The Mid Autumn Festival

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Mid Autumn Festival
Mid Autumn Festival

The Mid Autumn Festival (zhōng qiū jié 中秋节), also known as the Moon Festival, is a popular harvest festival celebrated by Chinese people, dating back over 3,000 years to moon worship in China’s Shang Dynasty.It was first called Zhongqiu Jie in Zhou Dynasty. In Malaysia and Singapore, it is also sometimes referred to as the Lantern Festival or Mooncake Festival.

Legend about Mid Autumn Festival

It is said that the earth once had ten suns circling over it, each taking turn to illuminate the earth. One day, however, all ten suns appeared together, scorching the earth with their heat. Houyi (hòu yì 后羿), a strong and tyrannical archer, saved the earth by shooting down nine of the suns. He eventually became King, but grew to become a despot.

One day, Houyi stole the elixir from a goddess. However, his beautiful wife, Chang’e (cháng é 嫦娥), drank it so as to save the people from her husband’s tyrannical rule. After drinking it, she found herself floating, and flew to the moon. Houyi loved his divinely beautiful wife so much, he did not shoot down the moon. Chang’e flew to the moon grabbing a rabbit to keep her company. So the Chinese say that if you look up at the moon to this day you can sometimes see a rabbit making moon cakes.

Customs in Mid Autumn Festival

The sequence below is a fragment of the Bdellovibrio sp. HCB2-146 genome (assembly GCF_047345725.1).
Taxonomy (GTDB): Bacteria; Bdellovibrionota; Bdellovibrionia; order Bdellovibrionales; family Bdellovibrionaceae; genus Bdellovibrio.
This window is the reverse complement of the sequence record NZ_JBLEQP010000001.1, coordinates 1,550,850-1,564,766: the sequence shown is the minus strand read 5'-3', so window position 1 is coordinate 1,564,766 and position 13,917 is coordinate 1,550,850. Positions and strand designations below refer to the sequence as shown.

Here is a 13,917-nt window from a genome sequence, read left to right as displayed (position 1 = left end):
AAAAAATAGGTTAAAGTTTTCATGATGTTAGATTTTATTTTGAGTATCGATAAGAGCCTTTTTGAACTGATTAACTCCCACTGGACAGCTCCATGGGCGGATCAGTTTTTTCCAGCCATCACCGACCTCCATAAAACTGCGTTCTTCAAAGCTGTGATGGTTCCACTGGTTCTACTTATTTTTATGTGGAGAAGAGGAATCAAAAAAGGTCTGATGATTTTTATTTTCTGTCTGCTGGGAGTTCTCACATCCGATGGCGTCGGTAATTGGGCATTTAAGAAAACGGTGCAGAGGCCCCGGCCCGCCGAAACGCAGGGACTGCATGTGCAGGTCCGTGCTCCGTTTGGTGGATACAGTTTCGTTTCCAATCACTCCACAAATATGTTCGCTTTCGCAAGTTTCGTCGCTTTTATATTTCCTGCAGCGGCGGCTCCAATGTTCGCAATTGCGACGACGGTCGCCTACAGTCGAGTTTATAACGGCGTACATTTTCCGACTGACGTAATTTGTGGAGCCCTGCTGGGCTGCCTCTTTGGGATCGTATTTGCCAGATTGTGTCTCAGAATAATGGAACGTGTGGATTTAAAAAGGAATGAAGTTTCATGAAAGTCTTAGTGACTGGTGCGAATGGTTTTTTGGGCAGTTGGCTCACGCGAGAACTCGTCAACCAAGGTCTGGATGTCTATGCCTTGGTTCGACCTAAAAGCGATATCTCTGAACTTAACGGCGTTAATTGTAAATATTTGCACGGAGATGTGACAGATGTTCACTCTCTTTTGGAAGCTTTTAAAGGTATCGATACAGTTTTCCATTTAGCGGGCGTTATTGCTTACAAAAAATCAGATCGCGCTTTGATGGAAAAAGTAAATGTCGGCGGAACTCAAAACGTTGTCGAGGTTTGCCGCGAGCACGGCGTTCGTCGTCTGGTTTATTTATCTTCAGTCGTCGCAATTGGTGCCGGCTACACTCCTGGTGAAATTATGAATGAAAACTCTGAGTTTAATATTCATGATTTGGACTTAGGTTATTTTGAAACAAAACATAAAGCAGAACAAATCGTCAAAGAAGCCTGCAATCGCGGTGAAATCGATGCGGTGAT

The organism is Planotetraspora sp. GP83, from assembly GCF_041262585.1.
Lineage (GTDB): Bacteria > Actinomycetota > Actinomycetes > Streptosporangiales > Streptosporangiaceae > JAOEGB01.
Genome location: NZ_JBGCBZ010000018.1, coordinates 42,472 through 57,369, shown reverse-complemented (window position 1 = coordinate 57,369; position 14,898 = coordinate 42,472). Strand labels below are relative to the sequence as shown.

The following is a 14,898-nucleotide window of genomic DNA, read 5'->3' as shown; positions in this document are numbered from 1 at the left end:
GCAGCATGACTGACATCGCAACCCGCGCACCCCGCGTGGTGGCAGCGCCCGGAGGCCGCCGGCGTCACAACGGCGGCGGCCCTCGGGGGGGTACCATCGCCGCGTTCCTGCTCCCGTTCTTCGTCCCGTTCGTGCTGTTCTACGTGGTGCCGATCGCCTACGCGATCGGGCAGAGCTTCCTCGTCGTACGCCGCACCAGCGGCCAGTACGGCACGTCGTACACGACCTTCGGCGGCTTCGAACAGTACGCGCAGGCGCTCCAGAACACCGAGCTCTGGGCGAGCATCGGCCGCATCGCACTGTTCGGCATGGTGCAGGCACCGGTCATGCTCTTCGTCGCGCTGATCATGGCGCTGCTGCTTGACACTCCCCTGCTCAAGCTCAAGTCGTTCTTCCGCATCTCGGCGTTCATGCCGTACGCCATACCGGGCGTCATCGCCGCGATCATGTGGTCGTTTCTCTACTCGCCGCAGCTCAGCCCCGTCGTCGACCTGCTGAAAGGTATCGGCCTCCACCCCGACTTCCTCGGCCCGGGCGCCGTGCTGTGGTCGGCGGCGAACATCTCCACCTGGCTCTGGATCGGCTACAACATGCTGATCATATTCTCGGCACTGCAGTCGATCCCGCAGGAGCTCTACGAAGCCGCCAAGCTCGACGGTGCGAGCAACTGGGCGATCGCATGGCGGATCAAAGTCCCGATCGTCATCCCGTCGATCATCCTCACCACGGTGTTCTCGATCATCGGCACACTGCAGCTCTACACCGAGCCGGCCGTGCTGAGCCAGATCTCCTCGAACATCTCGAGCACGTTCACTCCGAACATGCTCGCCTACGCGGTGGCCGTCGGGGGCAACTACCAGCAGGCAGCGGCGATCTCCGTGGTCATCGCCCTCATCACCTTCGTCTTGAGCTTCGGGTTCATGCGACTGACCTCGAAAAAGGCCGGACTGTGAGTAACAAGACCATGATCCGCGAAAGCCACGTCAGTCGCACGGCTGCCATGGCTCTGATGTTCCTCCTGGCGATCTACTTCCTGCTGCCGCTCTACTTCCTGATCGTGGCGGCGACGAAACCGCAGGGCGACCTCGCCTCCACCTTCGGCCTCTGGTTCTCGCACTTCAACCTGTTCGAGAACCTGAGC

The Mid Autumn Festival is held on the 15th day of the eighth month in the Chinese calendar, which is usually around mid or late September in the Gregorian calendar. It is a date that parallels the autumn and spring equinoxes (chūn fēn 春分) of the solar calendar, when the moon is supposedly at its fullest and roundest. The traditional food of this festival is the mooncake, of which there are many different varieties.

The Mid Autumn Festival is one of the two most important holidays in Chinese calendar, the other being the Chinese New Year, and is a legal holiday in several countries. Farmers celebrate the end of the summer harvest season on this day. Traditionally, on Mid Autumn Day, Chinese family members and friends will get together to admire the bright mid autumn harvest moon, and eat mooncakes (yuè bǐng 月饼) and pomeloes together.

Accompanying the celebration, there are additional cultural or regional customs, such as eating moon cakes outside under the moon, carrying brightly lit lanterns, lighting lanterns on towers, floating sky lanterns, burning incense in reverence to deities including Chang’e, planting Mid Autumn trees (shù zhōng qiū 树中秋), collecting dandelion leaves and distributing them evenly among family members and Fire Dragon Dances (wǔ huǒ lóng 舞火龙).

Mid Autumn Festival Facts

Name in Chinese: 中秋节 Zhongqiujie /jong-chyoh-jyeah/
Date in 2018: Monday, September 24
History: Over 3,000 years
Must-eat food: Mooncakes
Celebrations: admiring the full moon, eating mooncakes, Travelling
Greetings: The simplest is “Happy Mid-Autumn Festival” (中秋快乐).

The Mid Autumn Festival was another Chinese “Valentine’s Day”

Alongside the Double Seventh Festival (this usually falls in August). Single people used to pay homage to “the old man in the moon” — the god who unites people in marriage — and prayed for his help finding true love and getting married quickly. Couples enjoyed spending some romantic time together.